Rejoice, says Andrea Leadsom. Writing in the Daily Express this week, the leading Brexiteer and former business secretary promises “sunlit uplands” are on the horizon.
Anyone who sees Brexit as a catastrophic act of self-harm forced through by xenophobic charlatans, which will only diminish the UK and constrain British travellers, is clearly mistaken.
You, Andrea and I must move on. So I commend a tour of six sunlit uplands, coincidentally all in Europe.
I have been researching diligently all year: starting in the epitome of unity, Luxembourg, whose hills ripple right across the land.
On 29 February, the trains, trams and buses sparkled in the sun as the Grand Duchy launched its world-beating policy of nationwide free public transport. Rejoice: however low the pound may sink, the cost for Brits venturing the length and breadth of Luxembourg will not rise by a penny.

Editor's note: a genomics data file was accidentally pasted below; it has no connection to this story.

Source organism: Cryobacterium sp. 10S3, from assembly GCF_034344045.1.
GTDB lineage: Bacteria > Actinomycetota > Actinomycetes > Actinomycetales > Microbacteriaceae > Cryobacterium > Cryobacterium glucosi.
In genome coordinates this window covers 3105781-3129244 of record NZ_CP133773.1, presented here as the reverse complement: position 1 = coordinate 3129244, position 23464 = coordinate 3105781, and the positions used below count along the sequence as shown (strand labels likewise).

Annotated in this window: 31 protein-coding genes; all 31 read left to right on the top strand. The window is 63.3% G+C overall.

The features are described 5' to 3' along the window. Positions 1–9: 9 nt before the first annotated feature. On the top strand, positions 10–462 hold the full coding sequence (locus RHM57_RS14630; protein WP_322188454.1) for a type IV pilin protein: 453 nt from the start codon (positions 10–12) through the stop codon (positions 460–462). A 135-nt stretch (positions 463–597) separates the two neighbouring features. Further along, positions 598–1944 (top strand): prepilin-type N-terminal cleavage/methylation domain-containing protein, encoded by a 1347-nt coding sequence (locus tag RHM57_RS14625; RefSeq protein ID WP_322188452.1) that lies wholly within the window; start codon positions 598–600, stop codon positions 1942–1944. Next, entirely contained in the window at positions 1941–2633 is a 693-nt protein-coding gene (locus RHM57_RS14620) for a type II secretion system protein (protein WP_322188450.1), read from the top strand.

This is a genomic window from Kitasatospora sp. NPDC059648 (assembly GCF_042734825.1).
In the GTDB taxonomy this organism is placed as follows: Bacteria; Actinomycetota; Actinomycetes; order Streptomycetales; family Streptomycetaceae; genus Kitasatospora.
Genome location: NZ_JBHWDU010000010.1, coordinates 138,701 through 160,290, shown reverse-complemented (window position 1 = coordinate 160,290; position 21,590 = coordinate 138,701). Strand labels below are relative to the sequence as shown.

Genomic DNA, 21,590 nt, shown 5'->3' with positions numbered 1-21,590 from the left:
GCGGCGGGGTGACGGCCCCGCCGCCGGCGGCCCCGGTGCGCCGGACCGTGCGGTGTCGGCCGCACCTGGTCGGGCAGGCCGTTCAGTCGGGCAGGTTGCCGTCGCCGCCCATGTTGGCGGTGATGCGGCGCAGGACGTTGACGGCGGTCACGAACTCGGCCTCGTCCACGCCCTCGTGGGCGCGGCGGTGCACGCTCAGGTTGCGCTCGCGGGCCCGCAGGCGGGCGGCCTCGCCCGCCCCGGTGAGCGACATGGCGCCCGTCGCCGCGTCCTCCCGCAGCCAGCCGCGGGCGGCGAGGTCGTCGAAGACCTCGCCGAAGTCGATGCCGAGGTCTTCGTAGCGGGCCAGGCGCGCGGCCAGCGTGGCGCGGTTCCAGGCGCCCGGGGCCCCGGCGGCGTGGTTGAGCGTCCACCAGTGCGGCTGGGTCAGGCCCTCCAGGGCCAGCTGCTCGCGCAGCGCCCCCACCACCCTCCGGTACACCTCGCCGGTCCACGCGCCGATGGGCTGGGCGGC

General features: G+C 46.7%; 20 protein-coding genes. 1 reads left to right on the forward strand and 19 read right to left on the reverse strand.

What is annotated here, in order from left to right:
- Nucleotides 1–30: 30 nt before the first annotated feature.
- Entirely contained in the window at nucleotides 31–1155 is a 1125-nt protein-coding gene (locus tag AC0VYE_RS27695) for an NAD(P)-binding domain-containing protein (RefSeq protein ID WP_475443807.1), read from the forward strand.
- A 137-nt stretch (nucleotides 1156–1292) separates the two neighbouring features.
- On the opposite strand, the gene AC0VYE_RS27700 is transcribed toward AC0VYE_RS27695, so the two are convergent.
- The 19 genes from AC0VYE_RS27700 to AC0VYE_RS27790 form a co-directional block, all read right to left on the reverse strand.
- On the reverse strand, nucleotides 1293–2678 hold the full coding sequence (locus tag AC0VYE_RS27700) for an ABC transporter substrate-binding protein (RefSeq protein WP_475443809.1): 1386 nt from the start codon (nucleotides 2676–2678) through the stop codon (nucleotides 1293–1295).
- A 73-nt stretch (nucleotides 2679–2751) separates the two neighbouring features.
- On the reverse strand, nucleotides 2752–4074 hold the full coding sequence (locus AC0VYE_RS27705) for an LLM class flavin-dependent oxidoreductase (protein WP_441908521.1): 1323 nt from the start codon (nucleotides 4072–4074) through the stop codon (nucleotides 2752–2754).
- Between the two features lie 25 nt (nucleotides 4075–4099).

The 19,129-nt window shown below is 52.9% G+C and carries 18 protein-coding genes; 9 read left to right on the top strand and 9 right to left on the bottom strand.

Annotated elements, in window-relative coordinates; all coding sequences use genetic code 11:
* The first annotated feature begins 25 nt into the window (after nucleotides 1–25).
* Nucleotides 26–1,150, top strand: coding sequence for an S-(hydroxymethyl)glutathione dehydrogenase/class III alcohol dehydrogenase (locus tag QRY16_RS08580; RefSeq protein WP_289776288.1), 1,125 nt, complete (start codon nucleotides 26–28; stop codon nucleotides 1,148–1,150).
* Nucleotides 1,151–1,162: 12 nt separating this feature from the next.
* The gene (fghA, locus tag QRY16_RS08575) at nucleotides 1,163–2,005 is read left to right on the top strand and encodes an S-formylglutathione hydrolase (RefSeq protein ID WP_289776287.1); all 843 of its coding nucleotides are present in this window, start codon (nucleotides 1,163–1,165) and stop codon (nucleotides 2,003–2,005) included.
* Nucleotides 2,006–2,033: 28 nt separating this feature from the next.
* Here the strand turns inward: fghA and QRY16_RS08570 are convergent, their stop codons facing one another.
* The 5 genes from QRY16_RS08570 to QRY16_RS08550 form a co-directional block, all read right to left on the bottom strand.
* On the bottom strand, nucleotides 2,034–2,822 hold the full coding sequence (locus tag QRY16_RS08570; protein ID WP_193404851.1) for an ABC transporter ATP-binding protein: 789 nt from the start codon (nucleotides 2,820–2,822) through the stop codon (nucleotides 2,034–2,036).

In July, the UK’s bizarre 33-day blanket quarantine policy (three months later than other nations, forcing self-isolation on all arriving travellers) was revoked. I promptly flew to Nice and ascended to the sunny hills of Provence. The deep south of France proved a haze of delight, with pines and vines gently warming in the sun.
Almost continuously from 17 March to the end of the year, mainland Portugal was deemed “unacceptably high risk” for British holidaymakers because of the rates of new coronavirus infections (currently around half those of the UK). But when the country was taken briefly off the government’s no-go list in August, I snuck in.